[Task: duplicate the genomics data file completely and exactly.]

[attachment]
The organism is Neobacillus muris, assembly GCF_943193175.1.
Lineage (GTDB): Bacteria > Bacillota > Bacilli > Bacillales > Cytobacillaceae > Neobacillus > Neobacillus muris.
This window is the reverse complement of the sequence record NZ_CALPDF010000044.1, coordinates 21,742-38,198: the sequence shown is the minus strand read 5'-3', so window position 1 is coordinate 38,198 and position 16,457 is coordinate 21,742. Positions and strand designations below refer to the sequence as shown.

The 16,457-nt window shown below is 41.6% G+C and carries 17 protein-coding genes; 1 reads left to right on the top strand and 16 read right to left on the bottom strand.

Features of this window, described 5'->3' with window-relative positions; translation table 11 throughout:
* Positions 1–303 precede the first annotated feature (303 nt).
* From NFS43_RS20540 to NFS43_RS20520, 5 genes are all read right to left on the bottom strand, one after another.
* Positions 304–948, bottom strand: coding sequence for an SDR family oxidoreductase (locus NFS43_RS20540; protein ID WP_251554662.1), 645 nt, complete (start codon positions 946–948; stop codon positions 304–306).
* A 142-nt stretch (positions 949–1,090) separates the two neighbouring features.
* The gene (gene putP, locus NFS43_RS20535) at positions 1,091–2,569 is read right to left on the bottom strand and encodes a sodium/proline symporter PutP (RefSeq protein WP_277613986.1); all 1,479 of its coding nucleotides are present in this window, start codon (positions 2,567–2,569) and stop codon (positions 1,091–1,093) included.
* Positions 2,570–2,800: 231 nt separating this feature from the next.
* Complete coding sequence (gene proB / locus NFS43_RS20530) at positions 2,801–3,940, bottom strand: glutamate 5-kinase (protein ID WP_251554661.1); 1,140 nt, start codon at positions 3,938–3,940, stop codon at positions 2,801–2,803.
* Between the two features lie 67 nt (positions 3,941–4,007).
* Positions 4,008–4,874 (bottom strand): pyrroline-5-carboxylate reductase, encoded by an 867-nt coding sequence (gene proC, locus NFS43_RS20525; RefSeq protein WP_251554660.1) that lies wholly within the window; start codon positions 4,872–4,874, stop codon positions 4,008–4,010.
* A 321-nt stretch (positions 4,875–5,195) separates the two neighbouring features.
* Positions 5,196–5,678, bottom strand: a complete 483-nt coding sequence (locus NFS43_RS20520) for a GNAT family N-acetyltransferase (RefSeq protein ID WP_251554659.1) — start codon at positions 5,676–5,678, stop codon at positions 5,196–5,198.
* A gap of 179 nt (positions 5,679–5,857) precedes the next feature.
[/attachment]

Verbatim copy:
The organism is Neobacillus muris, assembly GCF_943193175.1.
Lineage (GTDB): Bacteria > Bacillota > Bacilli > Bacillales > Cytobacillaceae > Neobacillus > Neobacillus muris.
This window is the reverse complement of the sequence record NZ_CALPDF010000044.1, coordinates 21,742-38,198: the sequence shown is the minus strand read 5'-3', so window position 1 is coordinate 38,198 and position 16,457 is coordinate 21,742. Positions and strand designations below refer to the sequence as shown.

The 16,457-nt window shown below is 41.6% G+C and carries 17 protein-coding genes; 1 reads left to right on the top strand and 16 read right to left on the bottom strand.

Features of this window, described 5'->3' with window-relative positions; translation table 11 throughout:
* Positions 1–303 precede the first annotated feature (303 nt).
* From NFS43_RS20540 to NFS43_RS20520, 5 genes are all read right to left on the bottom strand, one after another.
* Positions 304–948, bottom strand: coding sequence for an SDR family oxidoreductase (locus NFS43_RS20540; protein ID WP_251554662.1), 645 nt, complete (start codon positions 946–948; stop codon positions 304–306).
* A 142-nt stretch (positions 949–1,090) separates the two neighbouring features.
* The gene (gene putP, locus NFS43_RS20535) at positions 1,091–2,569 is read right to left on the bottom strand and encodes a sodium/proline symporter PutP (RefSeq protein WP_277613986.1); all 1,479 of its coding nucleotides are present in this window, start codon (positions 2,567–2,569) and stop codon (positions 1,091–1,093) included.
* Positions 2,570–2,800: 231 nt separating this feature from the next.
* Complete coding sequence (gene proB / locus NFS43_RS20530) at positions 2,801–3,940, bottom strand: glutamate 5-kinase (protein ID WP_251554661.1); 1,140 nt, start codon at positions 3,938–3,940, stop codon at positions 2,801–2,803.
* Between the two features lie 67 nt (positions 3,941–4,007).
* Positions 4,008–4,874 (bottom strand): pyrroline-5-carboxylate reductase, encoded by an 867-nt coding sequence (gene proC, locus NFS43_RS20525; RefSeq protein WP_251554660.1) that lies wholly within the window; start codon positions 4,872–4,874, stop codon positions 4,008–4,010.
* A 321-nt stretch (positions 4,875–5,195) separates the two neighbouring features.
* Positions 5,196–5,678, bottom strand: a complete 483-nt coding sequence (locus NFS43_RS20520) for a GNAT family N-acetyltransferase (RefSeq protein ID WP_251554659.1) — start codon at positions 5,676–5,678, stop codon at positions 5,196–5,198.
* A gap of 179 nt (positions 5,679–5,857) precedes the next feature.